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Harper Lee sues literary agent over 'To Kill a Mockingbird' rights

Harper Lee, the 87-year-old author of "To Kill a Mockingbird," has filed suit against her literary agent over the rights to her classic novel. The suit alleges that the agent took advantage of Lee's age and infirmity when she assigned the copyright to him six years ago.

In 2007, Lee was living in an assisted living facility and had recently suffered a stroke when she signed over the rights of "To Kill a Mockingbird" to her agent, Samuel Pinkus, and his agency Keystone Literary.

“Pinkus knew that Harper Lee was an elderly woman with physical infirmities that made it difficult for her to read and see,” the complaint contends. “Harper Lee had no idea she had assigned her copyright” to Pinkus’ company, the suit states.

"To Kill a Mockingbird" was published in 1960; the story of a young girl learning about tolerance and racial injustice has sold more than 30 million copies. It won the Pulitzer Prize for fiction and was made into a film starring Gregory Peck, which was nominated for eight Oscars and won three. A 1999 survey by Library Journal deemed it the best novel of the century.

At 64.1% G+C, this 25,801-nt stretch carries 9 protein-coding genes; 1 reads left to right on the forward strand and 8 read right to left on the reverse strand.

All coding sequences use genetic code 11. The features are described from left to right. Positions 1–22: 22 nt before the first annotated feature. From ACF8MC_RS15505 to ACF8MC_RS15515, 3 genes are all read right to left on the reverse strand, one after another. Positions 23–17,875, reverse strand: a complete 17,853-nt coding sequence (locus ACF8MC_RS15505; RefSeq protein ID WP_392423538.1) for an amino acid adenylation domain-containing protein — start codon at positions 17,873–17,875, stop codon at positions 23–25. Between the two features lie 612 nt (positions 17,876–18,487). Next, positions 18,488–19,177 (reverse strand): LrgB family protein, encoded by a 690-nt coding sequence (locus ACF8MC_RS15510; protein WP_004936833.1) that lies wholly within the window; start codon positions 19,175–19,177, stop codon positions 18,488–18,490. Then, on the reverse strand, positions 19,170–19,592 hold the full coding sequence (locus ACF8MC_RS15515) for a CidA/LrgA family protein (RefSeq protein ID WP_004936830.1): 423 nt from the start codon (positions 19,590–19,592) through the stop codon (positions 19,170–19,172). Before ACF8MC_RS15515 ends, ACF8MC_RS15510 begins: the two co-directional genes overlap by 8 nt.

It's the only novel that Lee has ever published. Lee has eschewed the spotlight and lived quietly in Alabama for nearly half a century, declining most interview requests and rarely making public appearances.

Her longtime literary agency was McIntosh & Otis, whose principal was Eugene Winick. According to the complaint, Winick fell ill in 2002 and several of his clients were transferred to a company owned by Pinkus, his son-in-law. According to the complaint, McIntosh later won a judgment against Pinkus’ company over commissions he diverted from the firm, Bloomberg reports.

A letter that recently came up for auction seems to support the claim that Lee has had vision difficulties. In 2003, she wrote to a friend that she had cataracts and macular degeneration.

Last year, Lee successfully sought to have Pinkus discharged as her agent and to have "To Kill a Mockingbird" royalites reassigned to her. However, Lee's suit contends that he has continued to collect her royalties.


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Copyright © 2014, Los Angeles Times
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